Catherine, who is also a primary school teacher in the nearby Olgulului Primary School and a midwife, says all remedies are taken orally.

The bark, fruits and seeds are dried in the scorching sun before they are crushed and packed in small bags ready to be taken to the market.

“The roots of some plants are boiled and mixed with soup or milk to cleanse the body and digestive system from polluting substances,” she explains.

Saidimu ole Ndooki, 46, says men support the women herbalists and they help them to prepare the herbal soup, at times going deep into the forest to get the herbs.

Ole Ndooki says that through Ole Bornot Herbal Group, the women in the community have improved their lives economically.

Says he, “I don’t remember the last time I visited a hospital courtesy of these herbs.

The women, most of whom did not get access to education, have the healing gift and they can identify the symptoms of various diseases.”

The herbal soup is prepared in the bushes away from the homestead. It is taken before meals to stimulate appetite and after to ensure good digestion.

He explains that the two-hour process of preparing the special soup is not an easy task.

“Once prepared, it  takes about 30 minutes to mix the soup and the herbs. Everyone is allowed to take the special soup before and after every meal,” he explains.

However, their medicine is not a cure for every condition, he says.

“Going to hospital is also important inasmuch as there are herbs. In the case of accidents and vaccination of children, a doctor is required,” he says.

Saitun Kupere, 60, a herbalist in the group, says she has been able to provide basic necessities for her children and treats them with the traditional medicine.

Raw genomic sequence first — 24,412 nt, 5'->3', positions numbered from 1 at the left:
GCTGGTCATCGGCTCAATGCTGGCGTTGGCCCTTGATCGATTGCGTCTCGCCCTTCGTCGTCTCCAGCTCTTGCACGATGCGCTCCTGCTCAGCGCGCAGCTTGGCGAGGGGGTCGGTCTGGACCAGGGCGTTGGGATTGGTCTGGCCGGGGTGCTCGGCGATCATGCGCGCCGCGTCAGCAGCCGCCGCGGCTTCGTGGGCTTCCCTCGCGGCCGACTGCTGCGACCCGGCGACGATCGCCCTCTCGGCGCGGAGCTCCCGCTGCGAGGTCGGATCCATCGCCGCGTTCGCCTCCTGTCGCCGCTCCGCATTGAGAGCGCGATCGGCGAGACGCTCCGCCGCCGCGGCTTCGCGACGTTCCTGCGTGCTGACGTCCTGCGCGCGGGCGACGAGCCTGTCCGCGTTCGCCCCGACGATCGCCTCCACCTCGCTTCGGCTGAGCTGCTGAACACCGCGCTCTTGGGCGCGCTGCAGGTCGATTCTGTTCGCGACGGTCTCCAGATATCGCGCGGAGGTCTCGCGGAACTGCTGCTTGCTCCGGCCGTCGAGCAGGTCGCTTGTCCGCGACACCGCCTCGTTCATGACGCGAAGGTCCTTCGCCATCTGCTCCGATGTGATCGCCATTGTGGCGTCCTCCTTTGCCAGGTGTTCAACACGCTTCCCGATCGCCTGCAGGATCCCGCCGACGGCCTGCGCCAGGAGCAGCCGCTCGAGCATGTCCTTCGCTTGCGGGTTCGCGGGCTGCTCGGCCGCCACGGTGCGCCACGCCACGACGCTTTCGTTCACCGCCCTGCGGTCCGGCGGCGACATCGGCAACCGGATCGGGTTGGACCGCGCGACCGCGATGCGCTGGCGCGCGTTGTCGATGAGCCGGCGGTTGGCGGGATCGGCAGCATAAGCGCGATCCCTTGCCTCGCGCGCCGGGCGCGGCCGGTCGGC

“My husband is pleased with my work since I no longer borrow money from him. Instead I support the family,” says Susan.

Though they encourage the use of herbal medicine, Kupere says they also embrace environmental conservation to protect their plants for posterity.

Carolyne Langete, 44, says she has knows all the trees with medicinal value in the locality and the ailments they treat.

“This has helped me to be self-reliant and I use the returns to purchase books and uniform for my children.”

Catherine says they are governed by rules and regulations and those who do not abide by them are dismissed by the group members.

no gossiping

“We embrace hard work and we do not encourage gossiping. If one breaches the rules, she is dismissed from the group. We also encourage girls to go to school and no one in this group is allowed to circumcise their girls or marry them off at an early age,” she states.

The members make a monthly contribution of Sh100 and aim at raising the amount when the market becomes more vibrant.

The women have learnt how to avoid the wild animals they used to encounter on their way to the hills near Amboseli National Park.

Every Saturday, they sell their traditional medicine in Olgulului market but they plan to expand their reach to other nearby towns.

She says Kajiado Women Representative Mary Seneta has supported them by ensuring that they take part in exhibitions within the county to market their products.